Mark 13:32 and the Spirit

In Mark 13:32, Jesus says that no man knows the day or hour, not the angels, not even the Son, but only the Father. The limit in the knowledge of Jesus is sometimes explained by saying he was speaking from His humanity, and that there are many more examples in Scripture that He was not omniscient in His humanity.

But what about the inference to be drawn from this passage that the Holy Spirit does not (or at least did not) know the day or hour either?

This is related to another matter, actually, that of places where Jesus somehow seems to be ignorant of things -- leading to the question, "How can Jesus be God, yet not know things (i.e., not be omniscient)?" This includes cites like Luke 8:43-5 (where Jesus does not know who in the crowd touched him).

My own ruminations in this area lead me to believe that the typical answer -- that Jesus emptied himself of his power, while making a good point, does not go far enough -- partly because it doesn't explain the Holy Spirit's implicit "ignorance" in Mark 13:32.

What I believe is happening here has to get into some Trinitarian theology, and the crossover temporality of two members of the Trinity which requires them to divest themselves of certain abilities -- what we refer to, in terms of Christ, as a kenotic emptying (Phil 2:6-11).

Note that this should be viewed in line with the "dual nature" (human/divine) of Christ and NOT the "kenotic heresy" which misuses Phil. 2:6-11. In the view being explained here, Christ's "human nature" is the kenoticized one. The divine consciousness remains intact but is not accessed or used under typical circumstances. To put it another way, the incarnated Jesus is divine Wisdom with "half its brain tied behind its back." The attributes are accessible, but not used.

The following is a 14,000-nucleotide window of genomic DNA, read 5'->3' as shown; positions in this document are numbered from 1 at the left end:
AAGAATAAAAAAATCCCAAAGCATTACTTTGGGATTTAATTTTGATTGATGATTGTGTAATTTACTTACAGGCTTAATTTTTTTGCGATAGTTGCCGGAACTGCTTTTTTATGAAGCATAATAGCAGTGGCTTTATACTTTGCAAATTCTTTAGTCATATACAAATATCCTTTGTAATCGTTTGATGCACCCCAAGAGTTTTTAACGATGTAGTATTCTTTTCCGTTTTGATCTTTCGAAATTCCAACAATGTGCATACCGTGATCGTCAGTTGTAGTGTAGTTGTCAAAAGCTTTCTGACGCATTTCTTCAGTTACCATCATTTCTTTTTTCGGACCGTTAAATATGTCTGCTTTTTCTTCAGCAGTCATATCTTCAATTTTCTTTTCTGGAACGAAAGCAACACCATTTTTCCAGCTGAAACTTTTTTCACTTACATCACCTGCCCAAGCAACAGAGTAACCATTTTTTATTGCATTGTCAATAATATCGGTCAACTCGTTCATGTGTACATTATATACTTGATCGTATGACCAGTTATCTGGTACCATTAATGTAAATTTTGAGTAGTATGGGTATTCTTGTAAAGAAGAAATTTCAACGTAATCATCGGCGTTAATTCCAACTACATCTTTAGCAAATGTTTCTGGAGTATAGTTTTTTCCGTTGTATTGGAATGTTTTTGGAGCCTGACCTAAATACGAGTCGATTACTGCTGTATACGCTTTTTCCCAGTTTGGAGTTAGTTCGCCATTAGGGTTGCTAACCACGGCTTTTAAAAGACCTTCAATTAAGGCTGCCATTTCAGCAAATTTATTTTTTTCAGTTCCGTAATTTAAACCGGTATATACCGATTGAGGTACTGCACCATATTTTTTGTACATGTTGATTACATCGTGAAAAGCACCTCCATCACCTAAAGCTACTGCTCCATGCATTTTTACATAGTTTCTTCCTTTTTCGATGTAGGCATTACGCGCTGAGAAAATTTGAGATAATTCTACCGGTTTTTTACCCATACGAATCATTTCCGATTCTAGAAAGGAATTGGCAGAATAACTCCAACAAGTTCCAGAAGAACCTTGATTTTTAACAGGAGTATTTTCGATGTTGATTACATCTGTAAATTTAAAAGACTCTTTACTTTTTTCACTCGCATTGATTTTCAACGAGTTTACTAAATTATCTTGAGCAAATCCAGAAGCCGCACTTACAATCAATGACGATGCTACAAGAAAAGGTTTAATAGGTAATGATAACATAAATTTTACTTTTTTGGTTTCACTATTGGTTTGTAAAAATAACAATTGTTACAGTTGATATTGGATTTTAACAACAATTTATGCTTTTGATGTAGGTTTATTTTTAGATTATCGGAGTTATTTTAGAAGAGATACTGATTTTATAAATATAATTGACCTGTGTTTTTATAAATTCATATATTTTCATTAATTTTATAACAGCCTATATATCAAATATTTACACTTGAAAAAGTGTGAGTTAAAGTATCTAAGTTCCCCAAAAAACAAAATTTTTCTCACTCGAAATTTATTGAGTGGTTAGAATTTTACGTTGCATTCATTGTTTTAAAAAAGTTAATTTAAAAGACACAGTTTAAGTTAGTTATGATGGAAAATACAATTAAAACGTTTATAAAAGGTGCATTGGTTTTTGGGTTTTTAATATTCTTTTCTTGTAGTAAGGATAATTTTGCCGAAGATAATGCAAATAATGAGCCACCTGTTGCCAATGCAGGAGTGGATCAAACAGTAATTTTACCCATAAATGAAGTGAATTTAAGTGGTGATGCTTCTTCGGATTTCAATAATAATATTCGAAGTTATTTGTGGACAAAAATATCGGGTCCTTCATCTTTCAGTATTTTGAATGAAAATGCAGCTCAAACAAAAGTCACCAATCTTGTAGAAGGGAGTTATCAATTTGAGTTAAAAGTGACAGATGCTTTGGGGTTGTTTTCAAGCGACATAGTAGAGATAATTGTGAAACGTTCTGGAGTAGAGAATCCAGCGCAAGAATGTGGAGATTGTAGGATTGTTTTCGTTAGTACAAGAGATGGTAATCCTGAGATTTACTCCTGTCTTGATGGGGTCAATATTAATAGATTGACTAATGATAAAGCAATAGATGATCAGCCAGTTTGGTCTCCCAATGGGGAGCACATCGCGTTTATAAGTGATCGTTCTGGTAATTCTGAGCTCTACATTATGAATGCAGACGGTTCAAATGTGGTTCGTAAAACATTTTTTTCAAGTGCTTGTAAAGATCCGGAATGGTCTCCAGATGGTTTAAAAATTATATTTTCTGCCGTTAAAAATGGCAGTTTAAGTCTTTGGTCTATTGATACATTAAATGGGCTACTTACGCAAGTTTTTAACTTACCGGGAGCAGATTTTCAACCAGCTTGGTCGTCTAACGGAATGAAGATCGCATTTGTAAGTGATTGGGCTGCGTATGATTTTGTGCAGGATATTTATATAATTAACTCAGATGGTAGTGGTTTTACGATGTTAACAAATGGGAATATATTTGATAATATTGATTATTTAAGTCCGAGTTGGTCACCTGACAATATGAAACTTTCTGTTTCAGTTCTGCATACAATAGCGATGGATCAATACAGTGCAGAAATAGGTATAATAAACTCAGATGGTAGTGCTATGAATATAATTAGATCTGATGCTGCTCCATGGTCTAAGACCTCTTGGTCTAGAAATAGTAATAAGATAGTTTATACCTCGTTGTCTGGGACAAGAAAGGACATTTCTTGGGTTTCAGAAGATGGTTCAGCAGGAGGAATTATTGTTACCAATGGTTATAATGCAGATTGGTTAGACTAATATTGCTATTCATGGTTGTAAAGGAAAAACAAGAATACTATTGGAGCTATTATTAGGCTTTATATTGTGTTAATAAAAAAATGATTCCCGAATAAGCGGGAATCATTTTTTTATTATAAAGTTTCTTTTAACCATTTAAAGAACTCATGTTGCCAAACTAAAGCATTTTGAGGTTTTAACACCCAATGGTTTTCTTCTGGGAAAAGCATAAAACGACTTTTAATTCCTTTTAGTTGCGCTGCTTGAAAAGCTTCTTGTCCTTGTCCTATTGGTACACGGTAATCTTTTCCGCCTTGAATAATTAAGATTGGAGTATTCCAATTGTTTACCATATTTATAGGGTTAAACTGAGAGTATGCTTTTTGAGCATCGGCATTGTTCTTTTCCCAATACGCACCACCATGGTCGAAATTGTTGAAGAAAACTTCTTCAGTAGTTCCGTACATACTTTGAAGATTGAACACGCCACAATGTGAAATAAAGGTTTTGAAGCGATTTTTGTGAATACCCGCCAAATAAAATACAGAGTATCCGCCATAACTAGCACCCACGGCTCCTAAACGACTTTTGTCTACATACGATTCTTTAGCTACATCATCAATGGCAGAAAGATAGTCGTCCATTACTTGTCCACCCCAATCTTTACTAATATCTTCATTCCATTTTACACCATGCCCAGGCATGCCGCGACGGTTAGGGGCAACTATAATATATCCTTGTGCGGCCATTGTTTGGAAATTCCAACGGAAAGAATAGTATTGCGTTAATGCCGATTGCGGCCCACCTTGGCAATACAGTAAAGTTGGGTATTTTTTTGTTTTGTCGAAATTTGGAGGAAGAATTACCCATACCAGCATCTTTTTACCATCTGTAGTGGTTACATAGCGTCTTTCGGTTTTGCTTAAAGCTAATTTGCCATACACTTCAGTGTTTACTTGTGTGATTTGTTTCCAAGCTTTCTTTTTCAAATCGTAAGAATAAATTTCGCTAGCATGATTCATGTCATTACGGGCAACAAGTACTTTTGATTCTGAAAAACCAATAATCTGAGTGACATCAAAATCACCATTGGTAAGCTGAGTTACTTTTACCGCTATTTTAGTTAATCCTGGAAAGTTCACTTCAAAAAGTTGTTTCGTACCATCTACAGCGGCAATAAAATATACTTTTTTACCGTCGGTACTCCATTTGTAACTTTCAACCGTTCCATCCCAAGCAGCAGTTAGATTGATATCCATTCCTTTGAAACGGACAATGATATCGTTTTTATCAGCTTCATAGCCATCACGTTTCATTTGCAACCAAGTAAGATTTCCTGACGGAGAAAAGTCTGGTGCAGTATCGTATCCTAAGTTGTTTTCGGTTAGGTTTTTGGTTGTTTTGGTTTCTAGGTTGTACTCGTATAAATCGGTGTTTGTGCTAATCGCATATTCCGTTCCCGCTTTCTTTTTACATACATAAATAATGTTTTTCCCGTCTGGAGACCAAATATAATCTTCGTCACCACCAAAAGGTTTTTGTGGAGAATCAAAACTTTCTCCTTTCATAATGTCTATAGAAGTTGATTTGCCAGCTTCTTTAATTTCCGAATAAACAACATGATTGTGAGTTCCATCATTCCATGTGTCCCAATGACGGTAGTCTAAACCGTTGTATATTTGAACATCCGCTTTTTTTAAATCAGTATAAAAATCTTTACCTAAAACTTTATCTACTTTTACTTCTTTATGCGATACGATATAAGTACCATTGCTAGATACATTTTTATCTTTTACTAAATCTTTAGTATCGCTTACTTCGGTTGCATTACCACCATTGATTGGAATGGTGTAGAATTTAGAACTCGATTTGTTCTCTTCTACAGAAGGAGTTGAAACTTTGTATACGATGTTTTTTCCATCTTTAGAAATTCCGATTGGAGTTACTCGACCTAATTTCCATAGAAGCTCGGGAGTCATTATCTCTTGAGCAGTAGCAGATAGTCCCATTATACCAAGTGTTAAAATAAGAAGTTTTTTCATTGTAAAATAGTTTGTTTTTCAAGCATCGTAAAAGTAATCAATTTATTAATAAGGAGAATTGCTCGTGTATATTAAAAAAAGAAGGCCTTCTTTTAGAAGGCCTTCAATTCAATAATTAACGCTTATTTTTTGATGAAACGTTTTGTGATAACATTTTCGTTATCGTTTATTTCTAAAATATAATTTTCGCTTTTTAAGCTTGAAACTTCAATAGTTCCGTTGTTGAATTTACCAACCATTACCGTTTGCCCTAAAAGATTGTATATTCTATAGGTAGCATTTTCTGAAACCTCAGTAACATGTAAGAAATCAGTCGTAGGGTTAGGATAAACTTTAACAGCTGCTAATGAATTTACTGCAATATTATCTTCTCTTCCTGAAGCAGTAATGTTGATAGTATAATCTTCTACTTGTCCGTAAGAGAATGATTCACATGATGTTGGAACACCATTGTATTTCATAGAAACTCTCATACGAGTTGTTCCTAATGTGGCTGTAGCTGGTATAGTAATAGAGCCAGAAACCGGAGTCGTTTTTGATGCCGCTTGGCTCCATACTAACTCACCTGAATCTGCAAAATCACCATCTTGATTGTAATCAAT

The key for me lies in the verses that indicate a "subordinate" position of Jesus to God the Father. (Like, "The Father is greater than I.") Skeptics often ask how this equates with Jesus being "God" -- the question misses something; we regard Jesus as "God the Son". More literally, Jesus is the Word and Wisdom of God incarnate. (It would take too long to explain here, but for a good start, see my article on Wisdom linked below.)

Now if Jesus is the "Word" of God, and subordinate to God, then Jesus is dependent upon God the Father for his existence. If the Father ceased to exist, so would Jesus. My thought on this related to Mark 13:32//Matthew 24:36 is that Jesus does not know the day or the hour because the Father has not yet "spoken" the word yet (in the temporal realm, related to the human nature; this does not speak to knowledge in the eternal realm and the divine nature) that declares the day and hour.

But Christ "emptied" himself of his divine power to come to earth -- as would be needed, for had he not done so, even practically speaking, it would destroy the world. So in this context, the Father has given some signs to look for, but that is all. (By the way, I hold to a preterist view of this passage, but it doesn't make any difference in the context of this discussion.)

Now shift over to the Holy Spirit. The role of the Spirit is as the person of God's creative power and effect, but it is quite clear that the Spirit is subordinate in the same sense that Jesus is, and so subject to the same restrictions in "knowledge" (again, in the temporal realm) that the Son is -- again, were it otherwise, the awesome power of God would destroy all in this world it came in contact with (notably we sinful humans).

In other words, it may be proper as well to speak of the Holy Spirit undergoing a kenotic "emptying" of his own in order to do its work on earth. It may be that the Incarnation involved, for the Word, an even greater emptying. But this is all speculative, based on philosophical considerations; and it is only implicitly supported by Scripture. However, I do think it is sound in principle.

A scholar gave me another interpretation, noting 1 Cor. 2:11, "For what man knoweth the things of a man, save the spirit of man which is in him? even so the things of God knoweth no man, but the Spirit of God." This argues that in Mark 13:32, the Spirit is included in the range of the Father by implication. While I find this a little contrived, and think 1 Cor. 2:11 does not of necessity imply exhaustive knowledge, others may accept it as a viable option.

In Revisiting the Corruption of the New Testament, contributor Adam Messer offers an important essay responding to charges by Bart Ehrman regarding Matthew 24:36:

No one knows about that day or hour, not even the angels in heaven, nor the Son, but only the Father.

In some manuscripts, "nor the Son" is missing. Ehrman finds this to be evidence of theological tampering by scribes who were embarrassed by Jesus' lack of omniscience.